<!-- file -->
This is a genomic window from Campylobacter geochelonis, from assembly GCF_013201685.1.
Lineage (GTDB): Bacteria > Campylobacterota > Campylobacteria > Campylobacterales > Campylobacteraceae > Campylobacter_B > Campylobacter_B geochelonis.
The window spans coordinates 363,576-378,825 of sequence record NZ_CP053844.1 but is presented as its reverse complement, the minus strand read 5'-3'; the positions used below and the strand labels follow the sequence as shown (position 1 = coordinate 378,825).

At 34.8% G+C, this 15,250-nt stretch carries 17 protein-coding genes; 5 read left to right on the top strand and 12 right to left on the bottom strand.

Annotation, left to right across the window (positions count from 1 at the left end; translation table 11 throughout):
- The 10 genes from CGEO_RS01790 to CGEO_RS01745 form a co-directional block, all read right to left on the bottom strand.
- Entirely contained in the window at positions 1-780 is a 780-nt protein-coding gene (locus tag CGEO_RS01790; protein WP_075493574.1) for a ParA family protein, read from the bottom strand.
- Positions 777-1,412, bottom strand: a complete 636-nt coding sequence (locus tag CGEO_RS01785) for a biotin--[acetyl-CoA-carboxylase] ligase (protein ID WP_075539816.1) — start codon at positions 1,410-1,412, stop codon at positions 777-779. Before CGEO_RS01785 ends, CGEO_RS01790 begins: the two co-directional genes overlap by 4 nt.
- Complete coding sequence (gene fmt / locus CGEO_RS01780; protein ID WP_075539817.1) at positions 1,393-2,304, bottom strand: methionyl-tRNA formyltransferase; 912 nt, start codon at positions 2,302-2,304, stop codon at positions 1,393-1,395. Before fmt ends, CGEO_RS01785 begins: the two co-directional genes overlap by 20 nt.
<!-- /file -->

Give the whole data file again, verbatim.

This is a genomic window from Campylobacter geochelonis, from assembly GCF_013201685.1.
Lineage (GTDB): Bacteria > Campylobacterota > Campylobacteria > Campylobacterales > Campylobacteraceae > Campylobacter_B > Campylobacter_B geochelonis.
The window spans coordinates 363,576-378,825 of sequence record NZ_CP053844.1 but is presented as its reverse complement, the minus strand read 5'-3'; the positions used below and the strand labels follow the sequence as shown (position 1 = coordinate 378,825).

At 34.8% G+C, this 15,250-nt stretch carries 17 protein-coding genes; 5 read left to right on the top strand and 12 right to left on the bottom strand.

Annotation, left to right across the window (positions count from 1 at the left end; translation table 11 throughout):
- The 10 genes from CGEO_RS01790 to CGEO_RS01745 form a co-directional block, all read right to left on the bottom strand.
- Entirely contained in the window at positions 1-780 is a 780-nt protein-coding gene (locus tag CGEO_RS01790; protein WP_075493574.1) for a ParA family protein, read from the bottom strand.
- Positions 777-1,412, bottom strand: a complete 636-nt coding sequence (locus tag CGEO_RS01785) for a biotin--[acetyl-CoA-carboxylase] ligase (protein ID WP_075539816.1) — start codon at positions 1,410-1,412, stop codon at positions 777-779. Before CGEO_RS01785 ends, CGEO_RS01790 begins: the two co-directional genes overlap by 4 nt.
- Complete coding sequence (gene fmt / locus CGEO_RS01780; protein ID WP_075539817.1) at positions 1,393-2,304, bottom strand: methionyl-tRNA formyltransferase; 912 nt, start codon at positions 2,302-2,304, stop codon at positions 1,393-1,395. Before fmt ends, CGEO_RS01785 begins: the two co-directional genes overlap by 20 nt.